This article was originally posted on Dowser. It is written by Armand Tossou, a Fulbright scholar from Benin who is an MBA Candidate in the Global Social and Sustainable Enterprise MBA program at Colorado State University. Armand and his co-founders Yesse, Aaron, and Leana, are starting a social venture that will support rural farmers in Sub-Saharan Africa through increased access to agricultural technologies.
Until fall 2013, I had lived in my home country (Benin) and entertained big dreams about weeding poverty out of the African Continent. Now I am studying social entrepreneurship at Colorado State University in a path-breaking MBA program called Global Social and Sustainable Enterprise (GSSE), as a Fulbright grantee. The purpose of this personal story is to share the outcome of the metamorphosis that I have been through, a change in perspective which can be summarized into three takeaways in my first steps as a social entrepreneur: realism, a positive attitude, and the myth of innovation.
Being born and raised in Benin offered me the opportunity to witness firsthand the daily struggles of people at the base of the economic pyramid. The challenges ranged from low literacy rates, food insecurity, limited access to healthcare, poor transportation infrastructure, and inefficient public services, just to name a few. That exposure motivated me to give up a promising career in finance and accounting, and embrace socialentrepreneurship, hoping to help end poverty in Africa.
Fast forward to my very first classes as a ‘GSSEer’, which brought a number of facts to my attention, I quickly realized that poverty is a massive and complex challenge, deeply rooted in intricate cultural, economic, environmental and governmental realities. In addition to the harsh reality of global poverty, my classes showcased brilliant social enterprise initiatives created by smart individuals with the blessing of well-to-do people, which even still ended in perfect chaos. Two case studies of those failed social enterprises were the One Laptop Per Child initiative in India and the Play Pump project in Africa: both ambitious, well-meaning, well-funded projects that have struggled to produce results.While poverty alleviation obviously remains a noble and worthy cause, those staggering facts soon formed a ‘reality lens’ through which I started looking at my initial social entrepreneurship ambitions.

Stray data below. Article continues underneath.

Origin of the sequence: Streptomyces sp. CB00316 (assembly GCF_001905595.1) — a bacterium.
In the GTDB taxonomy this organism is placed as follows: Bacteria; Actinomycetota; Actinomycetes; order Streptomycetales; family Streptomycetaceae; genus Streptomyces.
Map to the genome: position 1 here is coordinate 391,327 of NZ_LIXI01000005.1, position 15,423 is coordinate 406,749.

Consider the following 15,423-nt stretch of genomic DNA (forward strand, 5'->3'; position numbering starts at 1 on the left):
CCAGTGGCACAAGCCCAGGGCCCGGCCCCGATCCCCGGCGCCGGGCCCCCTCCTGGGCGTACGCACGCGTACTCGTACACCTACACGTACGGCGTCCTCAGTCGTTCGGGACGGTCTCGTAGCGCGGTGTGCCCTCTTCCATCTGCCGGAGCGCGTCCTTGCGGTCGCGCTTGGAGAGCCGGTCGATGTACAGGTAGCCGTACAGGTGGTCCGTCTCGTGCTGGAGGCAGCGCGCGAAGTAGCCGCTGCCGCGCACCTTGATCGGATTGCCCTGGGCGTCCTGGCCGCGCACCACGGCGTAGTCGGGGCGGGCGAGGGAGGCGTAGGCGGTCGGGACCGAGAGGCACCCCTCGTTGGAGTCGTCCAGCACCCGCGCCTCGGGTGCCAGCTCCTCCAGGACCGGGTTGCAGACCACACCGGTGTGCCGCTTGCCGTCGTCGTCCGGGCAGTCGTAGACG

A Positive Attitude
There’s a very fine line between realism and pessimism when it comes to social entrepreneurship. The successful cases I studied in class as a ‘GSSEer’ kept me from crossing that line. More than anything else, the outstanding success of Aravind Eye Hospital in India left a lasting impression on my mind. I was inspired by their ability to do well financially while delivering high quality eye care to the poor free of charge. Additionally, the organization, founded by Dr. Govindappa Venkataswamy during his retirement years, has quickly expanded and risen to a status of global reference.
Convinced that social entrepreneurship can succeed even under extreme conditions, I have decided to contributeto the global poverty alleviation effort. With three other ‘GSSEers’, I endeavor to formulate an innovative solution that will help farmers in Sub-Saharan Africa increase their income by enabling access to appropriate agricultural technologies. Upon finalization, our venture will first be implemented on a small scale – most likely in Uganda – before we consider its full scale enrollment across the African Continent. There is a popular saying that ‘hell is full of good meanings, but heaven is full of good works’. The same holds true for social entrepreneurship. Although our venture has no guarantee of success, as entrepreneurs a positive attitude will help us give it a shot.
The Myth of Innovation
The development challenges that I have been exposed to throughout my life in Benin gradually generated the solid belief that it would require particularly original thinking in order to bring about effective solutions. Not until I became acquainted with the perspective of Dr. Jerry Sternin and Paul Graham did my philosophy about innovation change altogether. With his ‘Positive Deviance’ concept, Sternin urges solution seekers to copy success rather than seek to innovate. He first demonstrated that principle in 1991 in Vietnam, by finding an effective and replicable solution to widespread child malnutrition within six months. The feat was accomplished not by inventing a nutrition program, but by identifying families in four Vietnamese villages with healthy children (positive deviants) and copying their nutrition habits. Graham offers the same piece of advice in his blog post, ‘Copy what you like’. After all, what is the point in reinventing the wheel?
My team makes good use of the positive deviance principle in the formulation of our venture idea by scrutinizing business models from many organizations that have established records in providing either the same or similar solutions to farmers across the globe.
In summary, my route through the GSSE MBA thus far has been sprinkled with life-changing learning points. Now equipped with realism, a positive attitude and a new understanding of innovation, I hope to improve my odds for success in social entrepreneurship.